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How Tre Johnson climbed to the top of new Rivals rankings

A new — if potentially temporary — king in college basketball recruiting was crowned Wednesday, when Rivals released its updated rankings for class of 2024 players.

Texas-based shooting guard Tre Johnson moved from No. 3 to No. 1 overall in Rivals’ rankings for the class, with center Flory Bidunga continuing his quick ascent with a No. 2 ranking and former top player Ian Jackson slotted at No. 3 in the class.

Johnson is now the third different prospect to occupy the No. 1 spot in the class of 2024 rankings since Rivals debuted the list last year.

Both Jackson and Johnson are top recruits for the Kentucky men’s basketball program in the 2024 class, with members of the Wildcats’ coaching staff visiting both this week (it should be noted that Jackson is a candidate to reclassify to the 2023 recruiting class, but for now he remains in the 2024 class).

As is the case with most things in college basketball recruiting, a prospect’s ranking will be analyzed ad nauseam while the recruiting process plays out.

But the process of ranking prominent high school basketball recruits, and the discourse that determines who gets the coveted No. 1 spot, is anything but a snap decision.

In late August, while Rivals analysts were developing these new class of 2024 rankings, one of them spoke to the Herald-Leader to provide insight into the process.

Rob Cassidy, who covers recruiting nationally for Rivals, said three weeks ago that the internal debate at Rivals for the top spot in the class of 2024 rankings came down to Johnson, Bidunga and Jackson.

“Tre is probably the most polished from a skills standpoint. You can just tell he’s been really well coached. He shoots it better than the other two,” Cassidy said. “He’s a little bit more disciplined defensively. He doesn’t throw the ball into the stands as often as Ian does.”

Tre Johnson is rated by as the top prospect in the class of 2024, both for his current level of development and his potential upside. Under Armour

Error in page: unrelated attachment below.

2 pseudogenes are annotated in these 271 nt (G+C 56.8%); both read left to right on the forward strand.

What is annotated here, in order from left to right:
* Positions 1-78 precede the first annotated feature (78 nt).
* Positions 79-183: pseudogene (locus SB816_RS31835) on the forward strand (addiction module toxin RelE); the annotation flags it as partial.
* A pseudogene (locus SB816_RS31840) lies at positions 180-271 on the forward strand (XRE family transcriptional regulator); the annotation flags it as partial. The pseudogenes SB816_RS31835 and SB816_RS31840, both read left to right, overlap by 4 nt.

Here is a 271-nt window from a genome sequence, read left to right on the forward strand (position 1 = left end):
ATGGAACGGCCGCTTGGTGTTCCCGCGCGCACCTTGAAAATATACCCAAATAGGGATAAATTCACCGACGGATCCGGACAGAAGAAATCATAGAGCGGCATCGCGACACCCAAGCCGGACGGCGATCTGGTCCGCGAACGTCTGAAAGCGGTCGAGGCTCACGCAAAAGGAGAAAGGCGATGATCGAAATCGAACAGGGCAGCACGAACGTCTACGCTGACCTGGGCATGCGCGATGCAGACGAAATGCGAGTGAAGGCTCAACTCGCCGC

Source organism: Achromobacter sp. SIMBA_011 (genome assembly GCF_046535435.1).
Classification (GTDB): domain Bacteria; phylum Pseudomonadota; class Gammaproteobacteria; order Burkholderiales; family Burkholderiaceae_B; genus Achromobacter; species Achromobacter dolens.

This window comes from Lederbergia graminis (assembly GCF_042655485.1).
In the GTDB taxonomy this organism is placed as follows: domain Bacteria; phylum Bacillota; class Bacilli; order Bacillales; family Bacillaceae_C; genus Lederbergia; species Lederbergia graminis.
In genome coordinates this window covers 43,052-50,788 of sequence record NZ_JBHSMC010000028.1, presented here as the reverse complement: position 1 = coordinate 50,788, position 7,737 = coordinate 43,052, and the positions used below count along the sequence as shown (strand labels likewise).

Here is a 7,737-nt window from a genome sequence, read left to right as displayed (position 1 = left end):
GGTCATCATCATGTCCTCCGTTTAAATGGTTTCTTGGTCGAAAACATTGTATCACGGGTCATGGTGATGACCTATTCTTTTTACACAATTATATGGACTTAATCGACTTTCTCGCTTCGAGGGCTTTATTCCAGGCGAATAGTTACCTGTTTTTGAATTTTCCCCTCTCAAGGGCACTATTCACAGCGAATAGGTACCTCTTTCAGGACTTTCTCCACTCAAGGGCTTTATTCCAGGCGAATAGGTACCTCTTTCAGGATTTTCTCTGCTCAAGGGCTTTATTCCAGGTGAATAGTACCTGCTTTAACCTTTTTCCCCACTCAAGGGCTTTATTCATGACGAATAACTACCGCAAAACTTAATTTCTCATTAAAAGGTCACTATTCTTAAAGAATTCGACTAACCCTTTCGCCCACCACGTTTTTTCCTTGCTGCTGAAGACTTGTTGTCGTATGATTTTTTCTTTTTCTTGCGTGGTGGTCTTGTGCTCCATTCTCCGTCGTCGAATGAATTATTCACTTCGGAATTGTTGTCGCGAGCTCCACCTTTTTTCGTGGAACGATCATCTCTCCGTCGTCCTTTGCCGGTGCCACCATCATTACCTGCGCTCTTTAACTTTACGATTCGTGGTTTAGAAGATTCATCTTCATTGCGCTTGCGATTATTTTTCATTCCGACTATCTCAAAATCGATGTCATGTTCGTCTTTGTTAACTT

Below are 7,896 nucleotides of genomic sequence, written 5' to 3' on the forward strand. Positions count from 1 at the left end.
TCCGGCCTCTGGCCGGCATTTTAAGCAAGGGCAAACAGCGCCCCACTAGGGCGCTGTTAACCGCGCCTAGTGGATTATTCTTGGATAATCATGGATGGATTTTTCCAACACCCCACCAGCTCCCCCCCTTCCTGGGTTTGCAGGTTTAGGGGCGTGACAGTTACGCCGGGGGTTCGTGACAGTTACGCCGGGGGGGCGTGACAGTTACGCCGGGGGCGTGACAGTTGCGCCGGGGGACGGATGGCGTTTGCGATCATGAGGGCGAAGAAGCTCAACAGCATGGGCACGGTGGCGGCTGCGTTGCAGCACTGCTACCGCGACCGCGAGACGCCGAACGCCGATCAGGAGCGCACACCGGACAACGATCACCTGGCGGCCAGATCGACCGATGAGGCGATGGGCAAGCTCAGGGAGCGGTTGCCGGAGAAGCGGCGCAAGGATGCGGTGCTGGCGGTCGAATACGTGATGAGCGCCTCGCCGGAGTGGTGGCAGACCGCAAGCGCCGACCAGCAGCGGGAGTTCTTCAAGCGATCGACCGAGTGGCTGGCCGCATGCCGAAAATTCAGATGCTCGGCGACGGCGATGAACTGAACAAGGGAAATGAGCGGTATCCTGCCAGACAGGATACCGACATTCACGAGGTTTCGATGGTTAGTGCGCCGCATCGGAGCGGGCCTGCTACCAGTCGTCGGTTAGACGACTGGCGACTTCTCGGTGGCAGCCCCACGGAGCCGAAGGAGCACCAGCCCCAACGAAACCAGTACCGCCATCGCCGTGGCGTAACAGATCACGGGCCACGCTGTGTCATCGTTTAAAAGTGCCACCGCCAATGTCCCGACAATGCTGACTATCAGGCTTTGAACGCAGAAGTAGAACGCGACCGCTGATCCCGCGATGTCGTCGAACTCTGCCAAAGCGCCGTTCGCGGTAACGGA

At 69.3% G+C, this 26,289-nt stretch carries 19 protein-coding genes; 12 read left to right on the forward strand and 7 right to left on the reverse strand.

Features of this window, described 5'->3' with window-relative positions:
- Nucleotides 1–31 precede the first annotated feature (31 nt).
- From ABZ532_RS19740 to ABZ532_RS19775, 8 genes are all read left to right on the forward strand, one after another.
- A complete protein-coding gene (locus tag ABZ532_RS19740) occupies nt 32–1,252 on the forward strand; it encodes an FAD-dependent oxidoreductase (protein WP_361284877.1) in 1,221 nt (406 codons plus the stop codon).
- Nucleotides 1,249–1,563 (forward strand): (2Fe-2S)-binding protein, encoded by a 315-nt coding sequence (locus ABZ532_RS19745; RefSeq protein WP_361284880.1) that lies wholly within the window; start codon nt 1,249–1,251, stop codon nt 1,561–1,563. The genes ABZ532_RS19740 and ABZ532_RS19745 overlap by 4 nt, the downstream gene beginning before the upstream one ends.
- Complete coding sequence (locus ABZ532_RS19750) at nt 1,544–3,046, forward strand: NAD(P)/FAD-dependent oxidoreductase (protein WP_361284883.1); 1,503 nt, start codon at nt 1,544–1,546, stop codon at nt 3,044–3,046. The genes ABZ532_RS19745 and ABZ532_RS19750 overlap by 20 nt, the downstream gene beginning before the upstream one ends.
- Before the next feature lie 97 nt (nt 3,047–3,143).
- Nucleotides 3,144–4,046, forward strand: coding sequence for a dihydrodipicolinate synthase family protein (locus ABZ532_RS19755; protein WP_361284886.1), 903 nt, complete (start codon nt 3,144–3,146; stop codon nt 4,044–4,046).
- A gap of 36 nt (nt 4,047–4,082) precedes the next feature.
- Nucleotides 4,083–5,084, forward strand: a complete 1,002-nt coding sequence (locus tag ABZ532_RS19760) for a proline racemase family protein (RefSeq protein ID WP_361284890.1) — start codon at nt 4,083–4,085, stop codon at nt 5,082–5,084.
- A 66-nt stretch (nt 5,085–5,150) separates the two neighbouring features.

Tre Johnson competes on the Nike EYBL circuit and is the top basketball recruit from Texas in the class of 2024. Michael Clubb

But when assessing who the top basketball recruit in an age group is, current skill level isn’t all there is to go off of.

Cassidy explained that upside and future projections also play a role.

In this area, Bidunga had the edge over both Johnson and Jackson, given his already elite shot-blocking ability and emerging offensive presence.

In fact, when asked in late August who he thought the top player in the class of 2024 should be, Cassidy said Bidunga, citing the recent example of when Rivals made Michigan State commit Xavier Booker the top player in the class of 2023 rankings, ahead of UK commit Justin Edwards and UK recruit DJ Wagner.

“I’m a sucker for upside. We made Xavier Booker one in the class of 2023. … He’s not the best player in the class right now, but he’s the dude that NBA teams are drooling over right now,” Cassidy said. “My look is you can make a guy one and if he doesn’t develop then you can drop him.”

What about the debate between Jackson and Johnson, two players prioritized by Kentucky in this recruiting cycle?

“Ian plays at this breakneck pace, where sometimes it lends itself into mistakes that Tre won’t make. (Tre) doesn’t get sped up as much, he’s smarter with the ball in his hands right now,” Cassidy said. “He does a little bit better when it comes to coming off pick and rolls, throwing those passes like high screens, he does things that you can coach players to do. Whereas Ian has all this raw talent and raw athleticism that hasn’t really been honed, yet.”

This speaks to the core of the debate that occurs when crafting new recruiting rankings: Do you go with the more polished player, or the player with the higher upside?

Ultimately, the top spot in this edition of the 2024 rankings went to Johnson, who Cassidy described as “the most well-rounded player in the class right now.”

“Tre is just so skilled for his age and also brings the physical tools,” Cassidy said. “He’s got the length, he can shoot it. He does a lot of things really, really well.”

But upside is always part of the equation, both in order to rise up the recruiting rankings and to maintain a lofty spot in them.

So if Johnson is already such a well-rounded player, where does his upside lie?

“He’s a really good scorer. There’s no really taking that away from him, but sometimes you do have something to be desired on the defensive end, especially (since) he has the tools to be better. Sometimes he’ll just take some possessions off,” Cassidy said. “He’s not going to set the world on fire fighting for rebounds yet. He does a lot of things well, but the scoring is well ahead of every other part of his game.”

Tre Johnson is among a group of 2024 prospects who have received scholarship offers from Kentucky. Under Armour

Cameron Drummond works as a sports reporter for the Lexington Herald-Leader with a focus on Kentucky men’s basketball recruiting and the UK men’s basketball team, horse racing, soccer and other sports in Central Kentucky. Drummond is a first-generation American who was born and raised in Texas, before graduating from Indiana University. He is a fluent Spanish speaker who previously worked as a community news reporter in Austin, Texas.

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